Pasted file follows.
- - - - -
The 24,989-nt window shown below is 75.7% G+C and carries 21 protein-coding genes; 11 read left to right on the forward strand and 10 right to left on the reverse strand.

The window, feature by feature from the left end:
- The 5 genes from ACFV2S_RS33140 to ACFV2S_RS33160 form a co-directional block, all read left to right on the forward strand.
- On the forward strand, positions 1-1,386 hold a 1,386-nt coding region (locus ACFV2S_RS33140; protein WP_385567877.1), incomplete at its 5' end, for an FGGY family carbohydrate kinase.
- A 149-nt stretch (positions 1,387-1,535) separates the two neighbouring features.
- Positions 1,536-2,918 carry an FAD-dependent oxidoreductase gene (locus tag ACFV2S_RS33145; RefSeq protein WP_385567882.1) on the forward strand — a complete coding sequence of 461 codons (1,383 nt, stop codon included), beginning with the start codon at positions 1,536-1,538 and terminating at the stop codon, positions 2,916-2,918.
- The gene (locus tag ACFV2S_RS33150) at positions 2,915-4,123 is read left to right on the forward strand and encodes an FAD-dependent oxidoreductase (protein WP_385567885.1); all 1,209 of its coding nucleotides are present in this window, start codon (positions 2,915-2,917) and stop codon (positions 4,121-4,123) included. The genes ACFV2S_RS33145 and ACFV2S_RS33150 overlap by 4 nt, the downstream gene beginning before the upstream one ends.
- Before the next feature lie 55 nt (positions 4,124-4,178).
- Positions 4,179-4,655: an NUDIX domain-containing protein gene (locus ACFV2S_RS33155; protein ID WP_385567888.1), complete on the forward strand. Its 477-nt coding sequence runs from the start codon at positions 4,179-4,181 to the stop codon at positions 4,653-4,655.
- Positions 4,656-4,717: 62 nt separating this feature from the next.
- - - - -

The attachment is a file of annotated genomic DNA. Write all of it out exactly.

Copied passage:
The 24,989-nt window shown below is 75.7% G+C and carries 21 protein-coding genes; 11 read left to right on the forward strand and 10 right to left on the reverse strand.

The window, feature by feature from the left end:
- The 5 genes from ACFV2S_RS33140 to ACFV2S_RS33160 form a co-directional block, all read left to right on the forward strand.
- On the forward strand, positions 1-1,386 hold a 1,386-nt coding region (locus ACFV2S_RS33140; protein WP_385567877.1), incomplete at its 5' end, for an FGGY family carbohydrate kinase.
- A 149-nt stretch (positions 1,387-1,535) separates the two neighbouring features.
- Positions 1,536-2,918 carry an FAD-dependent oxidoreductase gene (locus tag ACFV2S_RS33145; RefSeq protein WP_385567882.1) on the forward strand — a complete coding sequence of 461 codons (1,383 nt, stop codon included), beginning with the start codon at positions 1,536-1,538 and terminating at the stop codon, positions 2,916-2,918.
- The gene (locus tag ACFV2S_RS33150) at positions 2,915-4,123 is read left to right on the forward strand and encodes an FAD-dependent oxidoreductase (protein WP_385567885.1); all 1,209 of its coding nucleotides are present in this window, start codon (positions 2,915-2,917) and stop codon (positions 4,121-4,123) included. The genes ACFV2S_RS33145 and ACFV2S_RS33150 overlap by 4 nt, the downstream gene beginning before the upstream one ends.
- Before the next feature lie 55 nt (positions 4,124-4,178).
- Positions 4,179-4,655: an NUDIX domain-containing protein gene (locus ACFV2S_RS33155; protein ID WP_385567888.1), complete on the forward strand. Its 477-nt coding sequence runs from the start codon at positions 4,179-4,181 to the stop codon at positions 4,653-4,655.
- Positions 4,656-4,717: 62 nt separating this feature from the next.